Fig. 5
figure 5

TGF-β1 increases SCD1 expression and promotes fibroblast activation via PI3K-Akt-mTOR signaling. AD HFL1 cells were treated with TGF‑β1 (10 ng/ml) and LY294002 (10 μM) for 2 h, and a western blot analysis was performed to measure downstream PI3K. HFL1 cells were treated with TGF‑β1 (10 ng/ml) and LY294002 (10 μM) for 24 h. EH A western blot analysis of the SREBP1, FASN, and SCD1 protein levels was performed. IK qPCR was performed to measure the mRNA levels of ACACA, FASN, and SCD1. LO The protein levels of fibronectin, COL1A1, and α-SMA were detected by western blotting. PS The mRNA levels of FN1, COL1A1, COL3A1 and ACTA2 were measured by qPCR. The data are representative of three or six independent experiments and are presented as the means ± SEMs. *P < 0.05, **P < 0.01, ***P < 0.001, and ****P < 0.0001, as determined by one-way ANOVA with the Tukey‒Kramer post hoc test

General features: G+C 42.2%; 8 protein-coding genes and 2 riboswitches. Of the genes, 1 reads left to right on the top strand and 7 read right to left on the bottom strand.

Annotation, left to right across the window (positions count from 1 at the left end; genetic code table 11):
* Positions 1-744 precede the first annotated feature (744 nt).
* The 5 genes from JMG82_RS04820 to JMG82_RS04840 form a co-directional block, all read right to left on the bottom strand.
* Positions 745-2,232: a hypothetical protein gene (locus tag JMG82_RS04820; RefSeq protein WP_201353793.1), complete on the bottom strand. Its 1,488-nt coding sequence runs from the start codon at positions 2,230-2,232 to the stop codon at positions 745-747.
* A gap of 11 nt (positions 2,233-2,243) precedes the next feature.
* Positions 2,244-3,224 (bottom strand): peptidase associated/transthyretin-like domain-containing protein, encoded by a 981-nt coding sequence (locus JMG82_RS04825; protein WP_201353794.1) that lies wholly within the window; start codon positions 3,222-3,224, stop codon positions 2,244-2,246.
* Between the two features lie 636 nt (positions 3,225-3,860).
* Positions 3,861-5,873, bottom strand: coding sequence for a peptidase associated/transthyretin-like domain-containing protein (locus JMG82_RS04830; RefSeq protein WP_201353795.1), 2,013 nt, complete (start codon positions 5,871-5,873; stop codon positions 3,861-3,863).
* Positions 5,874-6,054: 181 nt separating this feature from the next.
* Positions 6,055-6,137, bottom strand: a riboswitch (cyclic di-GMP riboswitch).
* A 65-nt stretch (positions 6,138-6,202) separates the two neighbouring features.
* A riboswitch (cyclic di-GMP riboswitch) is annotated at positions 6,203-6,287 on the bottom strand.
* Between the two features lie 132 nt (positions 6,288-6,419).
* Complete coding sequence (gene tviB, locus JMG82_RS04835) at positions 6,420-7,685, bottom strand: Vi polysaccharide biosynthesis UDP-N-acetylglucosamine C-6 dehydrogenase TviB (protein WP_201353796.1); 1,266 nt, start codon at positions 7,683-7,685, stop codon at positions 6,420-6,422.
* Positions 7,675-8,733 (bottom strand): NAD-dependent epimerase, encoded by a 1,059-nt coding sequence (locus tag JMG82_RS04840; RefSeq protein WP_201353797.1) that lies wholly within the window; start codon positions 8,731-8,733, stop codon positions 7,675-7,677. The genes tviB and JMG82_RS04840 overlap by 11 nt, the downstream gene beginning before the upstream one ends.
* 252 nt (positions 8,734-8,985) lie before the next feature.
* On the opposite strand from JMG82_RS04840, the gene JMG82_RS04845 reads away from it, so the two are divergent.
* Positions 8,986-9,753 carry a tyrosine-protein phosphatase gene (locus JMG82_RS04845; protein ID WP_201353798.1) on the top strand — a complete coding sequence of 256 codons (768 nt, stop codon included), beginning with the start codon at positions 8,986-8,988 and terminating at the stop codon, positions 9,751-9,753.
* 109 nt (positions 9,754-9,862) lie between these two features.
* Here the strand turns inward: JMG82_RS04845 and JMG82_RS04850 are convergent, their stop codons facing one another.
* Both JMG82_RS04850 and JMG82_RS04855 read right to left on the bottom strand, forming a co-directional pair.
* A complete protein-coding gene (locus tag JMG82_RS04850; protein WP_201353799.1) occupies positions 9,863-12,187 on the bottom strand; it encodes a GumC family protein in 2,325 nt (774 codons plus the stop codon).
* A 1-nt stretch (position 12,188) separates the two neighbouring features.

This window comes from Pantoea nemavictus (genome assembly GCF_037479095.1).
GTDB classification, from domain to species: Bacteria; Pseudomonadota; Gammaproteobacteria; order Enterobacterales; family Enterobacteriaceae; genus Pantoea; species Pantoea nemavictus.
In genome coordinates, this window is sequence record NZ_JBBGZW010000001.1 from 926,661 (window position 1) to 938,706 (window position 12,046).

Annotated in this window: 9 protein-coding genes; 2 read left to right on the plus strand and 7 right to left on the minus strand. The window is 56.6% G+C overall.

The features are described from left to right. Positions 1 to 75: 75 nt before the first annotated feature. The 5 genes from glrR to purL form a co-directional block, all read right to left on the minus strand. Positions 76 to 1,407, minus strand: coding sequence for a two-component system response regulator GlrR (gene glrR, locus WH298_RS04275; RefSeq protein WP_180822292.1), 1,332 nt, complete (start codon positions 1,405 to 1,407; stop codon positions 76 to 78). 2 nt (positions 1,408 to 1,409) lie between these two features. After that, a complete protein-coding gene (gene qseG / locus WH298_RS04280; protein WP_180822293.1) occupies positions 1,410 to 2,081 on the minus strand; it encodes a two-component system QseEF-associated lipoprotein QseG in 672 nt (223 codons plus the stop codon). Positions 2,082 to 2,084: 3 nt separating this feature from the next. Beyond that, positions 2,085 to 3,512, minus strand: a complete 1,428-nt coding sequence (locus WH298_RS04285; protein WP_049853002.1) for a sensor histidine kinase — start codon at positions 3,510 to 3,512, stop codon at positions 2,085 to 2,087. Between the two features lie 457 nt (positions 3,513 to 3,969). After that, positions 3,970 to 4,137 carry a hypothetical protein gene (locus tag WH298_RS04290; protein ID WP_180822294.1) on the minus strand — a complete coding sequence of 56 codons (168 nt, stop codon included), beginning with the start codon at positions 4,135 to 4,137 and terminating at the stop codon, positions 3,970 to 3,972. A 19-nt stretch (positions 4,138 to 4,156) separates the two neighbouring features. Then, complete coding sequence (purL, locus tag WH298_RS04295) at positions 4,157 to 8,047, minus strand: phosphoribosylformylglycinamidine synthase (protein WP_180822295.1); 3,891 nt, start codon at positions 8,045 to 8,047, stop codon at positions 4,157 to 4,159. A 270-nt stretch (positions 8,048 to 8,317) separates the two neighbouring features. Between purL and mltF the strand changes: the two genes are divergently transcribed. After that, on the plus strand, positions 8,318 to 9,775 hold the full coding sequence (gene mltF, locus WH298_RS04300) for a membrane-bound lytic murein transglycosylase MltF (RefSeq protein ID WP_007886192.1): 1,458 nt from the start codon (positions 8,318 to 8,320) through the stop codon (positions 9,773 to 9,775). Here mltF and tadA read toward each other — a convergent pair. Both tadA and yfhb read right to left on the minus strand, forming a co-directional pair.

mTOR promotes SREBP1 nuclear localization, SCD1 expression, and fibroblast activation downstream of TGF-β1

mTOR, a downstream effector of Akt activation, impacts SREBP1 transcription, processing and nuclear localization [23]. To further establish the role of mTOR in regulating fatty acid synthesis and fibroblast activation downstream of TGF-β1, we treated HFL1 cells with TGF-β1 and Torin1, an inhibitor of mTOR complexes. Treatment with Torin1 reduced the protein levels of SREBP1, FASN and SCD1 in HFL1 cells (Fig. 6A–D). Furthermore, treatment with Torin1 inhibited the nuclear localization of SREBP1 (Fig. 6E, F). The TGF-β1-induced expression of fibronectin, COL1A1, and α-SMA was also partially reduced by treatment with Torin1 (Fig. 6G–J). Immunofluorescence staining showed similar results: the protein expression of fibronectin, collagen I, and α-SMA in HFL1 cells was reduced by treatment with Torin1 (Fig. 6K–N). The above data demonstrate that mTOR regulates the TGF-β1-induced nuclear localization of SREBP1, expression of fatty acid synthesis enzymes, and fibroblast activation.